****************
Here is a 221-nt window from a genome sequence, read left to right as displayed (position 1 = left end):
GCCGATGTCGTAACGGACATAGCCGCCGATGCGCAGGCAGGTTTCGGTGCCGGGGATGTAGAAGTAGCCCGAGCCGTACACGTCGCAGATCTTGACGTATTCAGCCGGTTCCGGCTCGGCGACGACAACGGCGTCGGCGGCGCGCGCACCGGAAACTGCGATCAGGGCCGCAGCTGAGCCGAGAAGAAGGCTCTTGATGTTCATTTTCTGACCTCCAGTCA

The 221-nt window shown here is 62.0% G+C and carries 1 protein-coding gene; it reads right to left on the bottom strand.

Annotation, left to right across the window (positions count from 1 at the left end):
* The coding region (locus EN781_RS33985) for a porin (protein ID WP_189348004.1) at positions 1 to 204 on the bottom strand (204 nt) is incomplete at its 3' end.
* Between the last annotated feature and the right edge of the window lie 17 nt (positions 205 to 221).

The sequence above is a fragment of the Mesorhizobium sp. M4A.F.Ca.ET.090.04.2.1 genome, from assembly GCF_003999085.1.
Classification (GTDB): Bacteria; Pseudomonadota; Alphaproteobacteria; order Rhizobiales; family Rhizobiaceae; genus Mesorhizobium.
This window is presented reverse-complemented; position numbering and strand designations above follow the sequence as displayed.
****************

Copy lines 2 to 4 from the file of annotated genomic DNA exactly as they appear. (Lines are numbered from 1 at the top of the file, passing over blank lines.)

GCCGATGTCGTAACGGACATAGCCGCCGATGCGCAGGCAGGTTTCGGTGCCGGGGATGTAGAAGTAGCCCGAGCCGTACACGTCGCAGATCTTGACGTATTCAGCCGGTTCCGGCTCGGCGACGACAACGGCGTCGGCGGCGCGCGCACCGGAAACTGCGATCAGGGCCGCAGCTGAGCCGAGAAGAAGGCTCTTGATGTTCATTTTCTGACCTCCAGTCA

The 221-nt window shown here is 62.0% G+C and carries 1 protein-coding gene; it reads right to left on the bottom strand.

Annotation, left to right across the window (positions count from 1 at the left end):